4. There are other issues for determination and prayers as contained in the originating summons. The Restructuring of Nigeria into six self-governing regions which Professor Nwabueze and other men are canvassing for is contained in the Prayer (g) as follows: “An Order affirming the Memorandum of Ohanaeze Ndigbo dated 28th June 2012 submitted to the National Assembly for the restructuring of Nigeria into six autonomous self-governing regions, namely: South East, South West, South South, North East, North West and North Central, as a manifestation of the Will of the People in the exercise of their right to self-determination and directing the Defendants to present an Executive Bill to the National Assembly for a law granting autonomy and self-governing status to the six geopolitical regions in Nigeria; OR IN THE ALTERNATIVE, in the role of the Judiciary as the last hope of the common man, an Order directing the Defendants to present an Executive Bill to the National Assembly for a law dissolving Nigeria in peace along the compatible ethnic groups instead of allowing the country to break up in bloodshed”.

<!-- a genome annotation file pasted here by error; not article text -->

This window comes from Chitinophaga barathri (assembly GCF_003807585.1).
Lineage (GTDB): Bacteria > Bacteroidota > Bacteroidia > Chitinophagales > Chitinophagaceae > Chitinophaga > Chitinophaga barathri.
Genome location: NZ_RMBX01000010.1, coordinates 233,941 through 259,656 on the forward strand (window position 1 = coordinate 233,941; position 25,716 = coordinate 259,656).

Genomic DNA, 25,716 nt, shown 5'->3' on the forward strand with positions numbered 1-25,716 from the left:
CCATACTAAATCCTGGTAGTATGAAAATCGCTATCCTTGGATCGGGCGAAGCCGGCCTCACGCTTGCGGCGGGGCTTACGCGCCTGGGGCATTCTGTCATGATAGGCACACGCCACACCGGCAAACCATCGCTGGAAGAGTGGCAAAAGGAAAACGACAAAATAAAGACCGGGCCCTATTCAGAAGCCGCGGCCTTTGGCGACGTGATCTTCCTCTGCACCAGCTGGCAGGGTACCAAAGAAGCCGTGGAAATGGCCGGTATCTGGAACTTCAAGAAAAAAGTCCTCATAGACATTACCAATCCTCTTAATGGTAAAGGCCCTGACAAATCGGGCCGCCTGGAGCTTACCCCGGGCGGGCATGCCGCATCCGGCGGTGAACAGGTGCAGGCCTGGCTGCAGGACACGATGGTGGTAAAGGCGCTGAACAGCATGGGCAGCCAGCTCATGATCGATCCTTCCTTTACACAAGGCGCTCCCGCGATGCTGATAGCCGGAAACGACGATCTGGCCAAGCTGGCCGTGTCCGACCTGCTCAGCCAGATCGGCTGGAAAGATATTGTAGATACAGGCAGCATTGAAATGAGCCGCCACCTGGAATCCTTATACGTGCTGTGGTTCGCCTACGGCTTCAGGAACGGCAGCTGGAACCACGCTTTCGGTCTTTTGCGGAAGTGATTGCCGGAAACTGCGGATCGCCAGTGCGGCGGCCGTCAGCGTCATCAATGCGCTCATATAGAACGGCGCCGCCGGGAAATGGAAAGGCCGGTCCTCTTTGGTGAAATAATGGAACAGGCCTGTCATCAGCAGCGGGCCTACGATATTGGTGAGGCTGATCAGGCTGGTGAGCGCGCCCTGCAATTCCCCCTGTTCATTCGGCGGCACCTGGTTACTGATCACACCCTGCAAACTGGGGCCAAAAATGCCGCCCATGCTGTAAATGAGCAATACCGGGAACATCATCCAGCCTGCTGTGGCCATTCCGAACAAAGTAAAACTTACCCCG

5. The fact is that the Defendants have no other choice. They have been given many options and they must choose one. The Biafrans want to exercise their right to self-determination. They want freedom either within Nigeria as a self-governing nation within a nation just like Scotland or total freedom outside Nigeria. The Claimants shall decide how they will exercise their right to self-determination. The law we have quoted says it explicitly as follows: Article 20: 1. All peoples shall have the right to existence. They shall have the unquestionable and inalienable right to self-determination. They shall freely determine their political status and shall pursue their economic and social development according to the policy they have freely chosen. 2. Colonized or oppressed peoples shall have the right to free themselves from the bonds of domination by resorting to any means recognized by the international community. 6. Article 20 actually defines the meaning of self-determination by saying that: “They shall have the unquestionable and inalienable right to self-determination. They shall freely determine their political status and shall pursue their economic and social development according to the policy they have freely chosen”. The clear meaning is that the indigenous peoples of the land have the right to decide how to exercise their right to self-determination. The law says that the right to self-determination is unquestionable and inalienable. This means that it is classified among the fundamental human rights which are inalienable. There is no voting in a referendum to decide whether the people have the right to self-determination or not. The law says they have the unquestionable and inalienable right to self-determination. The only referendum is for the people to decide how they will exercise that right. My clients are divided into two parts: One group wants Freedom within Nigeria while another group wants Freedom outside Nigeria. The greatest joy is that all of them want FREEDOM. Let the Court answer that simple question of law whether my clients have the right to self-determination or not, then my clients shall decide among themselves by a referendum how they would exercise that right. 7. If the Nigerian Judiciary agrees with Professor Nwabueze that the question of law is too difficult for the Nigerian Judges to answer YES or NO, then let the Court say that the question is too difficult to answer. The ICJ in The Hague shall be happy and willing to interpret the law and provide the answer.